Inside education: industry now worth $1 billion to South Australian economy


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By Nick Carne

International education is now a billion-dollar industry for South Australia, making it our biggest service export – even eclipsing tourism. Official figures show that we passed the magic barrier last year on the back of an 8.5% rise in the number of students enrolled in the State’s universities, vocational training institutions and schools.

And there’s increasing diversity. The more than 30,000 international students enrolled in South Australia this year come from 125 different countries. China leads the way, but you’ll also hear voices and ideas from nations as diverse as Kenya, Saudi Arabia and the US. South American students are more and more common, with Brazil in particular showing strong growth.

StudyAdelaide chief executive Karyn Kent believes Adelaide’s growing reputation as a great city (including being ranked the fifth most liveable in the world by the Economist Intelligence Unit’s Global Liveability Index) has added an extra marketing dimension to its already strong academic credentials.

“Everyone in Adelaide knows it is one of the best places to live, but making those most liveable lists certainly helps us sell the city to students overseas,” she said.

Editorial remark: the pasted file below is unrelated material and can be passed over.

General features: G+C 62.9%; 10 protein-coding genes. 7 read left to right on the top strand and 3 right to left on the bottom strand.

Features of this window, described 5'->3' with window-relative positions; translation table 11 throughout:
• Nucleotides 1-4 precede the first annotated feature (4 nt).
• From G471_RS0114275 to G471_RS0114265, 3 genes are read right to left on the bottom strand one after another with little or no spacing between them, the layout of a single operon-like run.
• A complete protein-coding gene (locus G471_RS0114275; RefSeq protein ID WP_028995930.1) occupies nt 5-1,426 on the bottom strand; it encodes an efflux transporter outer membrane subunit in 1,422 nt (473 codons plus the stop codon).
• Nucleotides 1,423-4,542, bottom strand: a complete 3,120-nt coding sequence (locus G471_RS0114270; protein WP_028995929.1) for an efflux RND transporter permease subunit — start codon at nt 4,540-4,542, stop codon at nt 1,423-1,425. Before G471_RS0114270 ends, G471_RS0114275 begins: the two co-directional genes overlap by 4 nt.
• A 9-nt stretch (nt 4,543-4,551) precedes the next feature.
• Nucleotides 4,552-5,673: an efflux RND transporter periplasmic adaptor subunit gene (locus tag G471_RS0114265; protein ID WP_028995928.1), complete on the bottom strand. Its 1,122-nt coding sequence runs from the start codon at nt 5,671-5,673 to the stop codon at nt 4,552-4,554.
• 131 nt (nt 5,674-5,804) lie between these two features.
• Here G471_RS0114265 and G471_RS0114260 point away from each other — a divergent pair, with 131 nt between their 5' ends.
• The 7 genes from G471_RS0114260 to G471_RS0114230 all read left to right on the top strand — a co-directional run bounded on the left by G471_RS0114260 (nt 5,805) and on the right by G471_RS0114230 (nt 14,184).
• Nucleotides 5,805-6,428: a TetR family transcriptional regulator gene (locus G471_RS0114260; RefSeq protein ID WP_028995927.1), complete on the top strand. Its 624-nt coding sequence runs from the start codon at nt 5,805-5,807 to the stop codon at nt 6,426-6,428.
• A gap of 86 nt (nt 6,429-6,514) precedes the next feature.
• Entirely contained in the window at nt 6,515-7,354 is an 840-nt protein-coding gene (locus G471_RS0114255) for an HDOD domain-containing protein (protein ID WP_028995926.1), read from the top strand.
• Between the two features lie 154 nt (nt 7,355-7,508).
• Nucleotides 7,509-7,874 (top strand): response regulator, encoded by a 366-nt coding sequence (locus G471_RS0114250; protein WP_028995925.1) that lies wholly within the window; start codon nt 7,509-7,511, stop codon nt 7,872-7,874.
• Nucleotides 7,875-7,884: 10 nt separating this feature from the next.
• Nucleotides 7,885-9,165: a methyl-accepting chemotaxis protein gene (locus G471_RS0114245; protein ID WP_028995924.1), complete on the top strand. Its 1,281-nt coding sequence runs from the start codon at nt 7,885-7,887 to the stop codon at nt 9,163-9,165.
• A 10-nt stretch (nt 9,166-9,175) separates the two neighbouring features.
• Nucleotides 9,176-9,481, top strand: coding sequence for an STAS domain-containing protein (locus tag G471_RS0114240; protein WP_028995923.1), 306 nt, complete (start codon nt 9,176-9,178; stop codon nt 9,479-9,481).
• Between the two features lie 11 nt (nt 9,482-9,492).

“Adelaide is attractive to international students because of its accessibility, affordability and its reputation for safety. We also have some great universities, schools and VET providers, and are known for providing great education. It’s no surprise students want to come here to study.”

Vietnamese student Hoang with a faculty member. Hoang is studying a Bachelor of Engineering in Robotics and Electronics and Flinders University (Tonsley Campus).

Vietnamese student Hoang with a faculty member. Hoang is studying a Bachelor of Engineering in Robotics and Electronics at Flinders University (Tonsley Campus).

The most popular tertiary courses remain in IT, business, health and engineering, but growth is being seen in areas as diverse as environmental management, urban design and the creative arts.

At a postgraduate level, StudyAdelaide has put a particular focus on promoting the State’s range of course options that can help students contribute to the needs of their home countries, including community health and sustainable energy.

There has been a strong rise in recent years in the number of students coming to Adelaide to complete high school, with around 1600 enrolled in different schools this year. A survey completed last year shows that school-age students – and their parents – are attracted by Adelaide’s reputation for being safe, clean and friendly, and for having a lower cost of living than other parts of Australia.

They also relate to Rundle Mall, and see it as the heart of the CBD. “Every single focus group participant in the study said that they visited Rundle Mall within the first week of their arrival in Adelaide,” Ms Kent said.

StudyAdelaide is also pleased by a significant growth in students coming here to undertake English Language Intensive Courses for Overseas Students (commonly known as ELICOS). Many stay on to complete university or vocational courses in Adelaide.

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